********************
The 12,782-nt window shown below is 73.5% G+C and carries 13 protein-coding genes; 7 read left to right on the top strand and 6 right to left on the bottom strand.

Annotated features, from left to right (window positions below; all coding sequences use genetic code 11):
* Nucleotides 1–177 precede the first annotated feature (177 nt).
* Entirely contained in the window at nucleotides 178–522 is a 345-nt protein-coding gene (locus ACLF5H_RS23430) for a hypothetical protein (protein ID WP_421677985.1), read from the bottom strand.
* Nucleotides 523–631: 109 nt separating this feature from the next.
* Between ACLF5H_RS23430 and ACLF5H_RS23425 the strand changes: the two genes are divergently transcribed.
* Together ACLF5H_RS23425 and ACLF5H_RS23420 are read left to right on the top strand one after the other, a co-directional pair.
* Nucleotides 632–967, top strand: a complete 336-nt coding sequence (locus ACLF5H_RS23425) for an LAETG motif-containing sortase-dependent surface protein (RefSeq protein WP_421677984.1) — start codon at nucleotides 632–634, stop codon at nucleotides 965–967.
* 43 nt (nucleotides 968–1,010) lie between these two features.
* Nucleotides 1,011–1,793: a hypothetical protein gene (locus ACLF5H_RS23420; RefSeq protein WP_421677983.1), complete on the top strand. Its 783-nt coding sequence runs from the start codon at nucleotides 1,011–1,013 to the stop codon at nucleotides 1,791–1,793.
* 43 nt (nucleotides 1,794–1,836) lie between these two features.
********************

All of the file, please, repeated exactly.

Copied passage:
The 12,782-nt window shown below is 73.5% G+C and carries 13 protein-coding genes; 7 read left to right on the top strand and 6 right to left on the bottom strand.

Annotated features, from left to right (window positions below; all coding sequences use genetic code 11):
* Nucleotides 1–177 precede the first annotated feature (177 nt).
* Entirely contained in the window at nucleotides 178–522 is a 345-nt protein-coding gene (locus ACLF5H_RS23430) for a hypothetical protein (protein ID WP_421677985.1), read from the bottom strand.
* Nucleotides 523–631: 109 nt separating this feature from the next.
* Between ACLF5H_RS23430 and ACLF5H_RS23425 the strand changes: the two genes are divergently transcribed.
* Together ACLF5H_RS23425 and ACLF5H_RS23420 are read left to right on the top strand one after the other, a co-directional pair.
* Nucleotides 632–967, top strand: a complete 336-nt coding sequence (locus ACLF5H_RS23425) for an LAETG motif-containing sortase-dependent surface protein (RefSeq protein WP_421677984.1) — start codon at nucleotides 632–634, stop codon at nucleotides 965–967.
* 43 nt (nucleotides 968–1,010) lie between these two features.
* Nucleotides 1,011–1,793: a hypothetical protein gene (locus ACLF5H_RS23420; RefSeq protein WP_421677983.1), complete on the top strand. Its 783-nt coding sequence runs from the start codon at nucleotides 1,011–1,013 to the stop codon at nucleotides 1,791–1,793.
* 43 nt (nucleotides 1,794–1,836) lie between these two features.